Tuesday, 29 May 2018

Maina Soko: The mystery, intrigue, conspiracy

Maina Soko's granddaughter, Maina Soko, wants to know where her grandmother was buried.

A street in Ndola City named after Maina Soko.

Brig-Gen. Malyangu says there are no written records about Maina Soko.


JACK ZIMBA

Lusaka

 

SINCE independence, one name has stood out, yet not much is known about the person behind that name.
Maina Soko’s legacy is immortalised in a military hospital named after her.
Maina Soko Military Hospital was initially a maternity annex for the University Teaching Hospital, built in the 1960s.
Then in 1979, it was converted into a military hospital to take care of military casualties of the liberation war.
When the army were looking for a name to name the hospital, Maina Soko was suggested.
To many today, Maina Soko is nothing more than a military hospital located on Ash Road in Woodlands in Lusaka.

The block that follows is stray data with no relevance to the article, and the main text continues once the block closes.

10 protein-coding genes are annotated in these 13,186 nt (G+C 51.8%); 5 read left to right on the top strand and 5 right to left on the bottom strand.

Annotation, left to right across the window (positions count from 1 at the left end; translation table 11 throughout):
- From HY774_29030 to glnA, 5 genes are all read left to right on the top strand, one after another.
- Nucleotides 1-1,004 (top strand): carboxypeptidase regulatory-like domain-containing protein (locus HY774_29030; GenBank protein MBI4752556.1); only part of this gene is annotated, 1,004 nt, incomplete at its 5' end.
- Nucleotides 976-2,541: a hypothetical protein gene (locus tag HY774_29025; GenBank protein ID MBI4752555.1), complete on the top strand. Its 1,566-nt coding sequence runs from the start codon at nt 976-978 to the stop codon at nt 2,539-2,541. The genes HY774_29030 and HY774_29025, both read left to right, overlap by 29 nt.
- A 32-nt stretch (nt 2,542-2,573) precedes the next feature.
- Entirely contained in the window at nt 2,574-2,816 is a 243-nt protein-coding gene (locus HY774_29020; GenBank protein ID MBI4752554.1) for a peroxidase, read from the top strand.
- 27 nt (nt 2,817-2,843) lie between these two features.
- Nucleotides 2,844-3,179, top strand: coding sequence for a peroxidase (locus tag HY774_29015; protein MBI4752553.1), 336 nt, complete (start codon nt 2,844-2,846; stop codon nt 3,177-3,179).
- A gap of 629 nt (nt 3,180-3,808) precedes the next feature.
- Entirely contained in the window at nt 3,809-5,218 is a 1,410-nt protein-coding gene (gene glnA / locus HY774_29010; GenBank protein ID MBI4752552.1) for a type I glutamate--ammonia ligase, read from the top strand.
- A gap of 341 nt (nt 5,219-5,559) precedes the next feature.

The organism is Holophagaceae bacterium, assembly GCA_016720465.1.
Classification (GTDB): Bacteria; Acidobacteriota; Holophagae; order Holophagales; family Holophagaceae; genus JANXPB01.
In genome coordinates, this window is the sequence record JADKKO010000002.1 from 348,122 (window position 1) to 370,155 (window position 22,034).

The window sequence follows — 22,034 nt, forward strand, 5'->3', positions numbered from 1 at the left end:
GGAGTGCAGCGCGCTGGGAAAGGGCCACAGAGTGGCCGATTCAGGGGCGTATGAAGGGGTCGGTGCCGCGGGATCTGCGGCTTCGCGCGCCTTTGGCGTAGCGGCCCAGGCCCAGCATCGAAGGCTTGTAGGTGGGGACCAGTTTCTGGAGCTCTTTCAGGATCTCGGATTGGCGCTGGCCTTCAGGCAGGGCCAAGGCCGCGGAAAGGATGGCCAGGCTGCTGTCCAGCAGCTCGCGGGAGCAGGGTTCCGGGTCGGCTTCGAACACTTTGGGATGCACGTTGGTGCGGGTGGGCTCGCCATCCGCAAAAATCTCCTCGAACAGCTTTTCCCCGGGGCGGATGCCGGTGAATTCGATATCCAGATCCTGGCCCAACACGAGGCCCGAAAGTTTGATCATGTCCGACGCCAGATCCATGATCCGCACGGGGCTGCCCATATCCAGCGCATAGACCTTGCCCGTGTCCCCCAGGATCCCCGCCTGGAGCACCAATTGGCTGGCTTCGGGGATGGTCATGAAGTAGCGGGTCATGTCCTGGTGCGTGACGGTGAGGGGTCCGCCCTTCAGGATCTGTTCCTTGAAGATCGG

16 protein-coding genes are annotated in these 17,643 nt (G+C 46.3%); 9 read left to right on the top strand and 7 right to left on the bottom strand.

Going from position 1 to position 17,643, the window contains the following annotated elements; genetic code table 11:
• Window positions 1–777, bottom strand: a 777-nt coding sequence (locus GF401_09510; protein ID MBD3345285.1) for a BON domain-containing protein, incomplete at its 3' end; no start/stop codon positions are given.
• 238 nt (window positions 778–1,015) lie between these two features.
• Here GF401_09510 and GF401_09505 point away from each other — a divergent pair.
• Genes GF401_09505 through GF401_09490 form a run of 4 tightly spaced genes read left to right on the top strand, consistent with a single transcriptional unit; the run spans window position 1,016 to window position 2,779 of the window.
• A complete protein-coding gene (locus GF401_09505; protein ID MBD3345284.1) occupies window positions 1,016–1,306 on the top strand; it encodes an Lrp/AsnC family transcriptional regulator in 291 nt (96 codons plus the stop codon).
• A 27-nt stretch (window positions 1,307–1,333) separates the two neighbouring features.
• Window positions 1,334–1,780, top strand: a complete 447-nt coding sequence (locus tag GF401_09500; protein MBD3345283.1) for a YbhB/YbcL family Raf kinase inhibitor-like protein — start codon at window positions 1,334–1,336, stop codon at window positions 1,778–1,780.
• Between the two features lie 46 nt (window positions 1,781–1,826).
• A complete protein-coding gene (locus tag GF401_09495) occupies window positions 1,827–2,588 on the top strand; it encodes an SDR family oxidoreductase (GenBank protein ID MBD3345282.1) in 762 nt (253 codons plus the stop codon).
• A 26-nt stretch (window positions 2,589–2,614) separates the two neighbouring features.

This is largely because little is known about Maina Soko; who she really was and what she did has for four decades been shrouded in intrigue.
After her death decades ago, Maina Soko’s story simply faded and whenever it is told, it lacks distinction, with so many grey areas. What remains are questions about her true identity and the role she played in the liberation struggle.
There are different conspiracy theories surrounding Maina Soko.
And perhaps that is what makes her story intriguing.
The Zambia Army portrays Maina Soko as a hero of the liberation war simply because of the way she died.
According to Brigadier-General Evans Malyangu, who is the commandant of Maina Soko Hospital, Maina Soko was a woman who lived in Chiawa in the 1970s.
And on a date unknown, but around the mid-1970s, Maina Soko fell ill and decided to travel from Chiawa to Chirundu to seek medical care.
She was travelling by canoe down the Zambezi River. The canoe was peddled by a male.
But when Southern Rhodesian soldiers spotted the canoe on the river, they fired on it.
“The Rhodesian troops were suspicious of these two people on the river, and therefore they decided to open fire and Maina Soko was hit, but she did not die on the spot,” says Gen. Malyangu.